Tuesday, October 21, 2014

Paintings Away From Home

Some of my paintings are currently away from home.
A selection is on display at Sweet Mabel in Narberth.
(but the sunflowers, the hydrangea and the pear that's underneath the marsh are gone, hopefully already hanging on walls in their new homes)
Also on display at Sweet Mabel....
the wonderful artwork of David Stehman.
I'm so excited that my 'Red Barn' was accepted into the current exhibit in the
Ethel Sergeant Clark Smith Gallery
juried by Richard Rosenfeld of The Rosenfeld Gallery in Philadelphia.
The show is pretty wonderful
and I'm very thankful to have my little painting
in the company of such beautiful pieces of artwork.
Also on display at the Art Center are works by the oh so talented faculty
a retrospective exhibition of paintings 
 His paintings fill the Davenport Gallery
and it's a fabulous show.
What a great time to visit

Sunday, October 19, 2014

Inherited With a Twist

I keep a couple of jewelry stashes on my workbench, waiting for inspiration.
One of those stashes is jewelry that I've inherited.
Anything that's inherited is often something other than the actual item.
Sometimes, there are memories and emotions that might have more value than the item itself.
And sometimes it is just an item that has been sitting on your workbench for years.
When my mother passed away several years ago,
my siblings and I each selected some of her jewelry as the estate was divided.
Some of the pieces that I now have are ones that I have no recollection of my mother ever wearing, like the significantly dented sterling locket and the wide band sterling ring.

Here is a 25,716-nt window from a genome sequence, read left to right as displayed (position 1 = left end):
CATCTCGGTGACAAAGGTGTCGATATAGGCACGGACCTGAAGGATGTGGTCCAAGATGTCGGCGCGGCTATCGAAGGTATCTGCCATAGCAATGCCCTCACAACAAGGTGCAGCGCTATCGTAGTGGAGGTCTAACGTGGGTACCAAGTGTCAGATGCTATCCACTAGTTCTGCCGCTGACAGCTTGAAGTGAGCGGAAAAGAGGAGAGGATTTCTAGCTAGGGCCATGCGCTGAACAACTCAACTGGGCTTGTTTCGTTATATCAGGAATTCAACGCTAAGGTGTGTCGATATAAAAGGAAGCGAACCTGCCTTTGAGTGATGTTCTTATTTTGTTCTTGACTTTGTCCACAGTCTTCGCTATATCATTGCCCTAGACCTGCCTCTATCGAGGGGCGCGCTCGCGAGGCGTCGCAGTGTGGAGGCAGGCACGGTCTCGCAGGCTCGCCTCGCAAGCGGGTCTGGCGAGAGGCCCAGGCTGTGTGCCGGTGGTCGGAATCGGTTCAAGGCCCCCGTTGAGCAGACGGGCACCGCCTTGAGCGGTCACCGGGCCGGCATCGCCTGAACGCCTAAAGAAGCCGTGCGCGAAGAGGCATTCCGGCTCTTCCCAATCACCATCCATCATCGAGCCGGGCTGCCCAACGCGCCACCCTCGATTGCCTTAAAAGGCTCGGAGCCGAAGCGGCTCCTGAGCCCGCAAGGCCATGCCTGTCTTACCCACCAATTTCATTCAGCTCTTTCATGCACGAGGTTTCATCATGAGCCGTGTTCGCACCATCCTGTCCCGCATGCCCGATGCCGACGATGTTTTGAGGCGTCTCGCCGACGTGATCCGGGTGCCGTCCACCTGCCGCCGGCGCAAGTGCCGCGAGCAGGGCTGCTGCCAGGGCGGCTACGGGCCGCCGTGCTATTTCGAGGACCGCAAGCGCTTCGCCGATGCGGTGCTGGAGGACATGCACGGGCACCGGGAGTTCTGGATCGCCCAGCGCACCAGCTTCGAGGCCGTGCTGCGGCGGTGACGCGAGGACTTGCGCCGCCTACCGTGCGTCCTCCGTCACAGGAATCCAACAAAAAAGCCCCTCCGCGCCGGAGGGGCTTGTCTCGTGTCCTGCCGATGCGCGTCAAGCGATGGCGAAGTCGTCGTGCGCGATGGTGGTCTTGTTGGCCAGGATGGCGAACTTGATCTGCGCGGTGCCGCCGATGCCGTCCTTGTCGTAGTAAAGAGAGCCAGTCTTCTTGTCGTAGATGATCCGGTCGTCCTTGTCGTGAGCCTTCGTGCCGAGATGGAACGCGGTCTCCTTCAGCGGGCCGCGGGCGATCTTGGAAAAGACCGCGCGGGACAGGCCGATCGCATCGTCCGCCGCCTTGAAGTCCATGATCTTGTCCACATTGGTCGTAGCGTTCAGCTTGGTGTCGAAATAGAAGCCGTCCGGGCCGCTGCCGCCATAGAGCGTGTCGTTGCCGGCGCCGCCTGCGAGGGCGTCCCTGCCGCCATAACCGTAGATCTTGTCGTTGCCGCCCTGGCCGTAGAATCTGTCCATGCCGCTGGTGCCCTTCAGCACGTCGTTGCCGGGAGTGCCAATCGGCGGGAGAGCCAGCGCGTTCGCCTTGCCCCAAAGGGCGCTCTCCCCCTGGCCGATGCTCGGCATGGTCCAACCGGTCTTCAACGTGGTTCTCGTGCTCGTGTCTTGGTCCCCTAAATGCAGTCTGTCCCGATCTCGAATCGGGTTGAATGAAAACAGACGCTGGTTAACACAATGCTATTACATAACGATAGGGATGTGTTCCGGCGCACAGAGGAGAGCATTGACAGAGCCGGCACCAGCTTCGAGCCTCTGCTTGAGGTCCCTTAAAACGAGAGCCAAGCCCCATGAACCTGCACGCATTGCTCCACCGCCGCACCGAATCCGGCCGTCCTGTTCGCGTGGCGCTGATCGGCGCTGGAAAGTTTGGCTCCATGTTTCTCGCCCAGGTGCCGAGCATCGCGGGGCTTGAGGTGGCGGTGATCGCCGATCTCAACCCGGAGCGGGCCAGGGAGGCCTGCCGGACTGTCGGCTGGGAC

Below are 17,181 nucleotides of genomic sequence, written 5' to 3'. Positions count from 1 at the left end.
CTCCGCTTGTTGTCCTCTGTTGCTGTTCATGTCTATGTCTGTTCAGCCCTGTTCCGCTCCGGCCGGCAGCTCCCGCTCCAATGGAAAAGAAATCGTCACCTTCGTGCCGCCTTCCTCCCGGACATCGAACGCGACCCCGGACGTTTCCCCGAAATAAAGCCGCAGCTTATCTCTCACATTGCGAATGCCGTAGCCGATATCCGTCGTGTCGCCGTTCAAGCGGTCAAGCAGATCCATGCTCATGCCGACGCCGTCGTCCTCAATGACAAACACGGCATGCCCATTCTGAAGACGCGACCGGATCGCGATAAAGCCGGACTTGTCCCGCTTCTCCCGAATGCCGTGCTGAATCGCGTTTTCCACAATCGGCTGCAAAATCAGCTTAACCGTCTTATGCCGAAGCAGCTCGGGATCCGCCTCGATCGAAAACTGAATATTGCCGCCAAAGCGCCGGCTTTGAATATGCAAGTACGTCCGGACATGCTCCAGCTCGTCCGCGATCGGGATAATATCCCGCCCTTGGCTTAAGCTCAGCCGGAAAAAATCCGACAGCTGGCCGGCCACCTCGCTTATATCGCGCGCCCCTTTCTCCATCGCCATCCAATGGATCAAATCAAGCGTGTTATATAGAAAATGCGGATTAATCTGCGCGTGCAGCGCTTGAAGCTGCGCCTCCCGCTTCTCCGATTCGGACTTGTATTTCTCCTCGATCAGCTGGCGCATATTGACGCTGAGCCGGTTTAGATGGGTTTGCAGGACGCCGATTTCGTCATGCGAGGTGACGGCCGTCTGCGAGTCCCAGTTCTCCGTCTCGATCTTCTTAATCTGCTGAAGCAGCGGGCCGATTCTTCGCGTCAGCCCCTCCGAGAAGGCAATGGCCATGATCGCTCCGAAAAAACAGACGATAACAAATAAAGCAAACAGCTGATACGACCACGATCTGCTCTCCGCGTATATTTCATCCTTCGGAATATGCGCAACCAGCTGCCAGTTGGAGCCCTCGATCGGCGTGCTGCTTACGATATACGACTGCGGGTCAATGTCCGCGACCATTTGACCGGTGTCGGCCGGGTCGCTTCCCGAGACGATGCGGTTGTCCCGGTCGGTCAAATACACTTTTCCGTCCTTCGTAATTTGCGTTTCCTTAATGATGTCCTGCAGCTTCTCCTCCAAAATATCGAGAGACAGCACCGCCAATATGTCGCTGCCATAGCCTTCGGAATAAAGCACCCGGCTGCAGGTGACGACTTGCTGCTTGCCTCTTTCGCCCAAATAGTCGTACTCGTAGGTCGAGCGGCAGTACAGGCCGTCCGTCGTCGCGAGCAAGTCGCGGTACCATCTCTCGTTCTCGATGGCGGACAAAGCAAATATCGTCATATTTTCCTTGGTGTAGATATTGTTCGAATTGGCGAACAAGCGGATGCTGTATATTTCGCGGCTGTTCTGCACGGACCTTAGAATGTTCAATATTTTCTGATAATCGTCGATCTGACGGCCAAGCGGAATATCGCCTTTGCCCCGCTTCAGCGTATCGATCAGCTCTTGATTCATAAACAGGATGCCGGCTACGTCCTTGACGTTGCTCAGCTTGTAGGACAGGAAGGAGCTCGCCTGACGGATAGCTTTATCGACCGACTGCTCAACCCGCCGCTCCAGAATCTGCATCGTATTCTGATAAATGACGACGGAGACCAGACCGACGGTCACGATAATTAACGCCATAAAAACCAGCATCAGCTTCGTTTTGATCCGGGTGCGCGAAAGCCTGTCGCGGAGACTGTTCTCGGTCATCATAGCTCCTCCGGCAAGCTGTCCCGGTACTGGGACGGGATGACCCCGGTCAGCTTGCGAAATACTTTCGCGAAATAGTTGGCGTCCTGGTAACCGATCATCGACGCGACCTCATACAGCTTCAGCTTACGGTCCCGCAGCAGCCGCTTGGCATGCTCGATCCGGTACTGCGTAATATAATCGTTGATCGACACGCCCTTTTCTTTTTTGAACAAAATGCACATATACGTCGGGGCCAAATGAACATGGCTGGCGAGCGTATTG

I do remember my mother wearing the sterling and onyx bracelet once,
and I think it is beautiful.
It's also remarkably uncomfortable so there's a real possibility that my mother only wore it one time.
In addition to being uncomfortable, it was also broken.
The sterling disc earrings, however, were frequently worn by my mother.

As part of my ongoing effort of pretending to keep a degree of organization on my workbench, I decided that some of the inherited pieces that I would never wear had to find a new purpose.
The dented locket was sawn apart and hammered flat.
Discs were then cut for use in a bracelet that is mid-project.
The sterling/onyx bracelet was dismantled with minimal damage, and I already have a plan in mind for repurposing the pieces.
The 2 rings snuck their way into the photo....dented thrift store sterling silver finds that I bought for $1.00 and immediately fixed with my ring mandrel.
Because I can easily picture the earrings being worn by my mother, I decided to take them out of the stash and start wearing them.
But....I wanted to put my own touch on them.
First...the earwires were terrible.
The gauge of wire used for the original earrings was too lightweight, leaving the earwires misshapen.
Easy fix with new, 20 gauge wire.